My wife, Julie and I just returned from spending Thanksgiving in Kwamadebe, Tanzania. Our daughter, Bethany, lives there along with a team of ten Christians in the hopes that the 40,000 Alagwesa people who live there might come to know Jesus Christ.  The travel which is required to get to this remote location is, in itself, nothing short of breathtaking. It seemed to give new meaning to Jesus’ words, echoing Isaiah 49:6, when he commanded us to bring the Gospel to the “ends of the earth.”  The nearest “city” to Kwamadebe is a town called Babati, which is several hours away if you have a good all terrain vehicle which can ford rivers and drive through muddy fields and ravines. But even in Babati it is doubtful that anyone has ever heard of the Alagwesa people. No other group even speaks their language and the language itself has never been written. They are a forgotten people living in a remote area without any electricity, running water or modern conveniences. However, God knows that they are there and he sent ten of his choice servants to bring the Gospel to them.

The team is made up of two Tanzanian families, a British family and four single American women. The team is made up of people with amazing backgrounds, including musicians, a doctorate in physical therapy, an expert in American sign language, a computer technician, etc… all skills which are unknown and unrecognized among the Alagwesa. This is a subsistence farming community which values survival skills revolving around raising crops and obtaining water. The Alagwesa are a hard working people, rising with the first rays of sunlight to plough fields, walking to the river to get water or going in search of firewood. No one is ever alone. People sleep together, work together, eat together and bathe in the river together. It it a communal culture, resonating with the beauty of many African cultures below the Sahara.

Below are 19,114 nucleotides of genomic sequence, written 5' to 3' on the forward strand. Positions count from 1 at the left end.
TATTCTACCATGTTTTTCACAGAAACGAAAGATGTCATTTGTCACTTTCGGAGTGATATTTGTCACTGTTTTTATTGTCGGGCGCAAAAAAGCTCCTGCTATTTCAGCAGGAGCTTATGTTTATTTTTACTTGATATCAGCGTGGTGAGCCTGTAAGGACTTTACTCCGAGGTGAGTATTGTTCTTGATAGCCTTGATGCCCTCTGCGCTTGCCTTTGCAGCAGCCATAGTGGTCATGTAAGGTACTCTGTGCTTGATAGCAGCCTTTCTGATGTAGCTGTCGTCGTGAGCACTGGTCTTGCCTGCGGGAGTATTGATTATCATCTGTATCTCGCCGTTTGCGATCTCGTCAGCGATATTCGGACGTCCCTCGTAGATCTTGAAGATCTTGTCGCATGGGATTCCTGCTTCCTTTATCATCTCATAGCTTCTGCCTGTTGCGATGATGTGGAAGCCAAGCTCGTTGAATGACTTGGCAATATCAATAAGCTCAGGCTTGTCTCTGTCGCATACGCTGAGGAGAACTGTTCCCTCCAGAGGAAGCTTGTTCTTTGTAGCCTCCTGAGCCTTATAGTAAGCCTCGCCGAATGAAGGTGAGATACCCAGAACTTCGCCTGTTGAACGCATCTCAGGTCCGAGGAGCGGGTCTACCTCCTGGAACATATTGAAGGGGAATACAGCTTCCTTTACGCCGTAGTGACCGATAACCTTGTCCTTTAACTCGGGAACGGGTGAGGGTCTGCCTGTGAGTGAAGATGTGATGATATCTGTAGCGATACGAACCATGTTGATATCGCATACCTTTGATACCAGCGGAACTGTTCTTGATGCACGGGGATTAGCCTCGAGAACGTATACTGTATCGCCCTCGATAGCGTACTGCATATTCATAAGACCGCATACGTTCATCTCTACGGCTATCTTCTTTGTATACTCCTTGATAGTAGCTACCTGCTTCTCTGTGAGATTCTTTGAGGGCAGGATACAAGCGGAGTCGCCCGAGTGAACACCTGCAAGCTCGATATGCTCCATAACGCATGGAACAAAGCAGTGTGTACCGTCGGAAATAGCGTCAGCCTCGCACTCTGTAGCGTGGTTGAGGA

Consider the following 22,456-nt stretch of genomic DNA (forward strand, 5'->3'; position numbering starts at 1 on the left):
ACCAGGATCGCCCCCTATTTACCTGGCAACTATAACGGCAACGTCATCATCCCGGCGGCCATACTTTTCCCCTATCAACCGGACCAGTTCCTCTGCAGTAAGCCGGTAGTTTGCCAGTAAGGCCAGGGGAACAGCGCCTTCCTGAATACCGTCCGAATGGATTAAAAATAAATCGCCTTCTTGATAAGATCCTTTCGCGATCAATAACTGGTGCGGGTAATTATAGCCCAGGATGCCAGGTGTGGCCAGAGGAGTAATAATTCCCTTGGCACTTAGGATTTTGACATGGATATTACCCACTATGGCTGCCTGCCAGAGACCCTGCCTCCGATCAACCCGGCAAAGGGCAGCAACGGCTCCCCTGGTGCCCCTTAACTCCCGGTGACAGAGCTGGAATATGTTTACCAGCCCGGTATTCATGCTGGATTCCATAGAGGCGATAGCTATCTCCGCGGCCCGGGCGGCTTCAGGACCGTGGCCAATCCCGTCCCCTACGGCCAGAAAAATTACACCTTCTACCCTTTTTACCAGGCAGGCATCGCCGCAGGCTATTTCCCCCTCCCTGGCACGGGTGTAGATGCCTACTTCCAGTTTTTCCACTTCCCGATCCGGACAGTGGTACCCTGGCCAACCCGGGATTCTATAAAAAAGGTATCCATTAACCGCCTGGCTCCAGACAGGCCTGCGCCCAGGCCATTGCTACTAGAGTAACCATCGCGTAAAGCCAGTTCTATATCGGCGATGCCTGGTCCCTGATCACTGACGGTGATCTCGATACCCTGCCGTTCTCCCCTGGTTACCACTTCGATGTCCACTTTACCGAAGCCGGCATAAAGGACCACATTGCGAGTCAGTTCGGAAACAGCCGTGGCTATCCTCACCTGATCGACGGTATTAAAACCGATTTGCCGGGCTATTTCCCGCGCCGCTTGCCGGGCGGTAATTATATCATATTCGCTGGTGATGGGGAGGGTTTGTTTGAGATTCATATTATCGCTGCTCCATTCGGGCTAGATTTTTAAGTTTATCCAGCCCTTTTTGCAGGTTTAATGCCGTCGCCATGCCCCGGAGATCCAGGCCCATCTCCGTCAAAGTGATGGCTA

When I think about the Alagwesa, I am reminded of the amazing love of God in Jesus Christ. He loves the Alagwesa, and these ten Christians embody that love to them. There have been several attempts in the past to bring the Gospel to the Alagwesa, but only in Swahili (the national language of Tanzania). This is the first attempt for people to actually live there and learn their language (Alagwesi) and tell them the Gospel on their own cultural terms. There is a famous story in missions circles about the origin of the Wycliffe Bible Translators. Cameron Townsend was a missionary in Latin America distributing Spanish Bibles when he met an indigenous Cakchiquel man in Guatemala who, using broken Spanish, asked him if he had a Bible in his language. When Cam Townsend said “No” the man famously replied, “If your God is so great, why doesn’t he speak my language?”  This was the haunting question which led Townsend to found the Wycliffe Bible Translators which has now put the Bible into thousands of indigenous languages around the world. Townsend spent the next fifteen years learning that man’s language and translating the Bible into that language. The ten Christians who live in Kwamadebe are there to say to these beloved families, “yes” God loves you and he speaks your language! The Day of Pentecost was not just a sociological event, it was a theological statement by God himself that all the nations of the world “would declare the wonders of God in their own tongues” (Acts 2:11).  John the Apostle envisioned the day when men and women from every tribe, tongue and language would gather in the Eschaton to worship the Lamb of God.  Yes, heaven would not be heaven without the Alagwesa there!  I, for one, can’t wait until harvest time!